Why is this visible dwelling place, this particular part of Moses’ covenant, important for Israel at the moment?
Israel has been in bondage in Egypt for 400 years. As slaves, they have built the massive temples to the Egyptian gods and emperors.
In 400 years no Pharaoh ever said, “You know, you Israelites are doing a great job building all my cities and tabernacles! I’m going to devote about 50 years to build a temple for your God.”
The Tabernacle is important because God saw His people slaving away for 400 years to build temples for Egypt’s false gods and their massive idols. So the one true God will now touch down and dwell with His people in a visible location, the Tabernacle.
There is now a place for Israel to treat, to make treaties with God, to commune with Him.
v. Ark of the Covenant
Place inside the Ark the stone tablets inscribed with the terms of the covenant, which I will give to you. Then put the atonement cover on top of the Ark. I will meet with you there and talk to you from above the atonement cover between the gold cherubim that hover over the Ark of the Covenant. From there I will give you my commands for the people of Israel. Exodus 25.21-22
This is important, and not only because of Raiders of the Lost Ark. It’s important because usually when a general treaty is made in the aNE between two empires, a footstool is involved. In the throneroom of the commanding emperor the two leaders formalize the treaty document. It is then stored in the leading emperor’s footstool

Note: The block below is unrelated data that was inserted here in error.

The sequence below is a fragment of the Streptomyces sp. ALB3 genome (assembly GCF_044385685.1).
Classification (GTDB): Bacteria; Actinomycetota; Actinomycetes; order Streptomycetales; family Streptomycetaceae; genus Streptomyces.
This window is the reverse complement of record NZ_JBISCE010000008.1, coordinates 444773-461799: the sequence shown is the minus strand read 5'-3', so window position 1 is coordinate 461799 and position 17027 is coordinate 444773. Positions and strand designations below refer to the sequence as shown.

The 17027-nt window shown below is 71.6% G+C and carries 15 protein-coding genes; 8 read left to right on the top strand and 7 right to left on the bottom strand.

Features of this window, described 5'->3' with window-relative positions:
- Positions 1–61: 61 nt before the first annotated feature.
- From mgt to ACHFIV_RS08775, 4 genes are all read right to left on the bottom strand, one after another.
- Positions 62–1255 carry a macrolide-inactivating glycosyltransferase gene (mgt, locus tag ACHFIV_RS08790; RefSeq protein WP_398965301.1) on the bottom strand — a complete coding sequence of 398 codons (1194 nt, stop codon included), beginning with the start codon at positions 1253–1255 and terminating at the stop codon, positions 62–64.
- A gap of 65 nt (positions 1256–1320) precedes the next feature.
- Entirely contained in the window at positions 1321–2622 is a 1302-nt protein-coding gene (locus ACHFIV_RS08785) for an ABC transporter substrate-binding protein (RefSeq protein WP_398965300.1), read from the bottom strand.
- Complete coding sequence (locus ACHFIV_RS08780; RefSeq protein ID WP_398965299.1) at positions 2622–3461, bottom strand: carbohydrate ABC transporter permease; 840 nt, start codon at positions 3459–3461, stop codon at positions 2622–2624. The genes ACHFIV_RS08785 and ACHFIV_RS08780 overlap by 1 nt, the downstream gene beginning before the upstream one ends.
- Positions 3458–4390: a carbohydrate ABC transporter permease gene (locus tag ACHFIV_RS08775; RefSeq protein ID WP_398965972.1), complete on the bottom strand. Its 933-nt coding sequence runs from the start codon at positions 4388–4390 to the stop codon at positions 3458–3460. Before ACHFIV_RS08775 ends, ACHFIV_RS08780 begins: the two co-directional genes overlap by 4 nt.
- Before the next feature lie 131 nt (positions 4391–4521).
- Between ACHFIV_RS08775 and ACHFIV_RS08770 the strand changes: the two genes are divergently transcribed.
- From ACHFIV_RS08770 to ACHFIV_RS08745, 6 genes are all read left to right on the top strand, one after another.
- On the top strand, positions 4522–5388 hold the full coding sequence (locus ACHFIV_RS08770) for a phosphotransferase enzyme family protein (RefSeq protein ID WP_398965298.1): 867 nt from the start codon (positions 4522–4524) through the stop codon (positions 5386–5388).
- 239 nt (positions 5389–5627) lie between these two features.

The Ark of the Covenant is the point where God touches down on Earth. In effect, it’s like a visible footstool in His much grander, much larger, unseen throneroom. Within that footstool, “the stone tablets” are kept. These are the 10 Commandments, the visible treaty between Israel and God.
The Israelites would easily recognize the imagery of the Ark of the Covenant in comparison to other aNE treaties and footstools.
vi. How can we apply this to the Last Times?
First, there is something unique about the covenant language of the Hebrew Bible. Covenants don’t necessarily end, ever.
Have you ever been the victim of broken trust, broken promises? God’s covenants have now remained firm for thousands of years.
Second, God establishes the fact that He will meet with Israel. In fact, this is the first official shared space between man and God since the Garden of Eden. God will Tabernacle-with them them, dwell with them. It is a mobile structure as He moves with His people, leading them into their promised land, as they let Him.
God offers to do this for His people for all ages. What or where is your promised land?
Third, as with Israel in captivity, God sees you and longs to do something for you. This is not prosperity Gospel. However, there are some people who suffer, simply slaving away for others, without fully stepping into all that God has for them. It’s not always by choice. It may be by necessity. Sometimes others just take advantage of a victim who they call a “servant-leader,” or something like that. This is a story for those people, all those who need to find sanctuary with God, until the end of time.
Please don’t play the martyr. Do you really know if you’re that person who is seeking sanctuary?